A movie summer without a Marvel epic? Impossible. Enter Scarlett Johansson’s Natasha Romanoff, aka Black Widow, to kick the male Avengers to the curb. Black Widow takes the star spot as she copes with her traumatic early days as a Russian assassin with a surrogate family, including a sister (Florence Pugh) and a mother (Rachel Weisz). Time’s up for testosterone as the 24th film in the MCU shows the sisters doing it for themselves.

“Space Jam: A New Legacy,” July 16, on theaters and on HBO Max

Lakers royalty LeBron James, King James to you, steps in for Michael Jordan in the 1997 original. His goal is to team up with the Looney Tunes gang — yup, that’s Zendaya voicing Lola Bunny — to defeat a rogue computer (Don Cheadle) and his Goon Squad in a digital hoops game to save his kidnapped son. Got that? No matter. It’s all in fun.

“Old,” July 23

I have a sixth sense that there will be terror-inducing twists in this new thriller from M. Night Shyamalan. Gael García Bernal and Vicky Krieps star as beach vacationers who find themselves and their children aging super fast on a single day. If nothing scares you more than growing old, prepare for nightmares after this one.

“Snake Eyes,” July 23

Fans of live-action comic books love seeing movies on jumbo screens. So this look at the ninja origins of this G.I. Joe character, played by “Crazy Rich Asians” heartthrob Henry Golding, hits the sweet spot. Snake Eyes is the silent ninja, which is good since previous G.I. Joe movies lost their mojo whenever characters stopped fighting to start yakking.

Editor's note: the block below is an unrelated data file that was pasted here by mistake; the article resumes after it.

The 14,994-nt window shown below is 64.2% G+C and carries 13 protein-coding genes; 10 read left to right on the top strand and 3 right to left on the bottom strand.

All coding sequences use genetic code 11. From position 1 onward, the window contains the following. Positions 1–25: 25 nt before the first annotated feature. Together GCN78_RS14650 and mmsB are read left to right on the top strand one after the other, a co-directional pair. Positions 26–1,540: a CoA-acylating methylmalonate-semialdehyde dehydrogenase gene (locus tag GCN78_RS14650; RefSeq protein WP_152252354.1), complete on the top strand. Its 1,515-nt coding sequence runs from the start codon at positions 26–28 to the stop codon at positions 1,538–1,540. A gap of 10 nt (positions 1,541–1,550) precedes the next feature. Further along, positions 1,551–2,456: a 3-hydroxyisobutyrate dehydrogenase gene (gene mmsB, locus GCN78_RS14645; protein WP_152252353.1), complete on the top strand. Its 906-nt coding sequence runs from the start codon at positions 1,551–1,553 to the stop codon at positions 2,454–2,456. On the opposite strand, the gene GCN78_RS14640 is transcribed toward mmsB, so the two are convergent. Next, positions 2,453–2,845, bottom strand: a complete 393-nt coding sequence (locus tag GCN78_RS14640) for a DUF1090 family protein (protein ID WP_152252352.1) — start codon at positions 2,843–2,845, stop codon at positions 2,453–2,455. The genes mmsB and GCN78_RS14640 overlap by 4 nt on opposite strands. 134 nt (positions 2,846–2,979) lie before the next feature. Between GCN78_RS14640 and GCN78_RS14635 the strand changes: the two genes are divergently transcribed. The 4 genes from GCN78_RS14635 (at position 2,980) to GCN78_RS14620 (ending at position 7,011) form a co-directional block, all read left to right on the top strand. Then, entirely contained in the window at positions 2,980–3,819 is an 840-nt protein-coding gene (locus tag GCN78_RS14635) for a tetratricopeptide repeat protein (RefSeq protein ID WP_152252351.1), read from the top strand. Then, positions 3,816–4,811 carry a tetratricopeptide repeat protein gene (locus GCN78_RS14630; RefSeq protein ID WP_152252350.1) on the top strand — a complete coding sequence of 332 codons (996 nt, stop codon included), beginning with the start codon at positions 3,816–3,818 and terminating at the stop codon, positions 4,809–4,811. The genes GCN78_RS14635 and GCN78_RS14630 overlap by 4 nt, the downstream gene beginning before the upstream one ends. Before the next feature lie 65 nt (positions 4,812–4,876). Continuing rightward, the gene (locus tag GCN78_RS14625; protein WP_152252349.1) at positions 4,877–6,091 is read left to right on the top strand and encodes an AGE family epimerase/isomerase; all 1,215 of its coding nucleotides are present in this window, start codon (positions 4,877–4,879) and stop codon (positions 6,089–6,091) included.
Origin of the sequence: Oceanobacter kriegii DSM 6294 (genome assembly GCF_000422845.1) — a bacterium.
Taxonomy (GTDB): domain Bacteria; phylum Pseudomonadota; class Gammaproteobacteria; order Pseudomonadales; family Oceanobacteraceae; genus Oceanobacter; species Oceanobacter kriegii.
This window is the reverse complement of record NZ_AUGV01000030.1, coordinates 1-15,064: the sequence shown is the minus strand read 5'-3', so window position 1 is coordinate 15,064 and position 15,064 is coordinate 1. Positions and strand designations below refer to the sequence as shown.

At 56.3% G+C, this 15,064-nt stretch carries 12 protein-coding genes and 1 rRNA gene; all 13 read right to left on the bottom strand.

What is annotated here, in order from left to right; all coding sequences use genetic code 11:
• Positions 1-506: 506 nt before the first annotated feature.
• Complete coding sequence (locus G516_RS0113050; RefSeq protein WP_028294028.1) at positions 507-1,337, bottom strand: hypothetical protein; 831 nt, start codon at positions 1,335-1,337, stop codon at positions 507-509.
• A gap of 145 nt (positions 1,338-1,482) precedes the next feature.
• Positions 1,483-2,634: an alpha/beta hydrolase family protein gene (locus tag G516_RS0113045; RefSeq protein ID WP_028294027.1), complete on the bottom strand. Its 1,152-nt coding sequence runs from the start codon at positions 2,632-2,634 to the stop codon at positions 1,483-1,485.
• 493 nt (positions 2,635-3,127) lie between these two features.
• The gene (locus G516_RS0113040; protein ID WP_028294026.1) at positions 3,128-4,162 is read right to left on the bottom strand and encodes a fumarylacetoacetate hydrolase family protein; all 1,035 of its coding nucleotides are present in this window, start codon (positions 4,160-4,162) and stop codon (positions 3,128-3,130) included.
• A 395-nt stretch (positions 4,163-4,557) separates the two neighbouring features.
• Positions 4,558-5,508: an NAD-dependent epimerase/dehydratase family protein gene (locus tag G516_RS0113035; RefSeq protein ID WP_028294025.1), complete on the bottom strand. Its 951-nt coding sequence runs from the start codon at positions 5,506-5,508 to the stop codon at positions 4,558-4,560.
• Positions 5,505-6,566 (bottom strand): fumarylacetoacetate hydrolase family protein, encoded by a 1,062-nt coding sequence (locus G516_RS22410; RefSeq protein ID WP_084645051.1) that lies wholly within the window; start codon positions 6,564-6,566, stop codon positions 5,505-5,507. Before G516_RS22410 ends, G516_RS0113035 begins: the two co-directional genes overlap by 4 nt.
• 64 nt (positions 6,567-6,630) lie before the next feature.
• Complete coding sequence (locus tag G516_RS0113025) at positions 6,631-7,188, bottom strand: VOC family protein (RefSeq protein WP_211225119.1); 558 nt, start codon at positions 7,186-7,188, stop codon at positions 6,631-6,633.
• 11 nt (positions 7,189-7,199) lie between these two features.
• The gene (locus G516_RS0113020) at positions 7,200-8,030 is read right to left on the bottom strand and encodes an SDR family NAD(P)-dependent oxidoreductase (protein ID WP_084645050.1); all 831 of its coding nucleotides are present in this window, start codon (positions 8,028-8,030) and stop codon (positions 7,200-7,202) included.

“Jungle Cruise,” July 30, in theaters and on Disney+ with Premiere Access

Dwayne “The Rock” Johnson is the ultimate in human special effects. Team him up with Blunt for a hair-raising boat trip down the Amazon and you have a Disney theme-park ride in action. Look, it worked with “Pirates of the Caribbean.”

“The Green Knight,” July 30

The visionary David Lowery — remember “A Ghost Story” — directs this round-table tale of King Arthur’s nephew, Sir Gawain, played by Dev Patel, who tests his mettle against a decidedly unjolly green giant. Expect Lowery to test your mettle as well by going deeper than the usual Camelot fantasy.

“Stillwater,” July 30

Standing out in a crowd of escapism is this crime drama from Tom McCarthy, the director of the Oscar-winning “Spotlight.” Matt Damon stars as an Oklahoma oil rigger who travels to France to help his daughter (Abigail Breslin) who’s on trial for –yikes! — murdering her girlfriend.